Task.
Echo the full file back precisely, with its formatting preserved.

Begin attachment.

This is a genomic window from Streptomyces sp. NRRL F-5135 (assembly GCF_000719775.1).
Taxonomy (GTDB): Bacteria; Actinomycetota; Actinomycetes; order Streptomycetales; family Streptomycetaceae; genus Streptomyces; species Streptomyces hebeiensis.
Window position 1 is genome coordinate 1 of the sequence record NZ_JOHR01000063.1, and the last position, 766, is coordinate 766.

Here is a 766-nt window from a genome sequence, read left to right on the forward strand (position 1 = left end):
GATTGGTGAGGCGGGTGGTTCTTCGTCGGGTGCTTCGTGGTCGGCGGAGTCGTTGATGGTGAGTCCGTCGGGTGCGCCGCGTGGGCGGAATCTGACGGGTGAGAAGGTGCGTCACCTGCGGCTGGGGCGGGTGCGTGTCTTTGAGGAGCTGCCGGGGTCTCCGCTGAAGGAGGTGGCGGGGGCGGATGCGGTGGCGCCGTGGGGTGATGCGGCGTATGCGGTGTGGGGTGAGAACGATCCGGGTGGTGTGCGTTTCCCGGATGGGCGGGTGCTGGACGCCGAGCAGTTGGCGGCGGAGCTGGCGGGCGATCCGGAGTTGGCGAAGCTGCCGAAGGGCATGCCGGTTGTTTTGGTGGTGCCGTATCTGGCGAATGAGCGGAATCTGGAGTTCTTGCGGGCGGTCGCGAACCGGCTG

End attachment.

This is a genomic window from Streptomyces sp. NRRL F-5135 (assembly GCF_000719775.1).
Taxonomy (GTDB): Bacteria; Actinomycetota; Actinomycetes; order Streptomycetales; family Streptomycetaceae; genus Streptomyces; species Streptomyces hebeiensis.
Window position 1 is genome coordinate 1 of the sequence record NZ_JOHR01000063.1, and the last position, 766, is coordinate 766.

Here is a 766-nt window from a genome sequence, read left to right on the forward strand (position 1 = left end):
GATTGGTGAGGCGGGTGGTTCTTCGTCGGGTGCTTCGTGGTCGGCGGAGTCGTTGATGGTGAGTCCGTCGGGTGCGCCGCGTGGGCGGAATCTGACGGGTGAGAAGGTGCGTCACCTGCGGCTGGGGCGGGTGCGTGTCTTTGAGGAGCTGCCGGGGTCTCCGCTGAAGGAGGTGGCGGGGGCGGATGCGGTGGCGCCGTGGGGTGATGCGGCGTATGCGGTGTGGGGTGAGAACGATCCGGGTGGTGTGCGTTTCCCGGATGGGCGGGTGCTGGACGCCGAGCAGTTGGCGGCGGAGCTGGCGGGCGATCCGGAGTTGGCGAAGCTGCCGAAGGGCATGCCGGTTGTTTTGGTGGTGCCGTATCTGGCGAATGAGCGGAATCTGGAGTTCTTGCGGGCGGTCGCGAACCGGCTG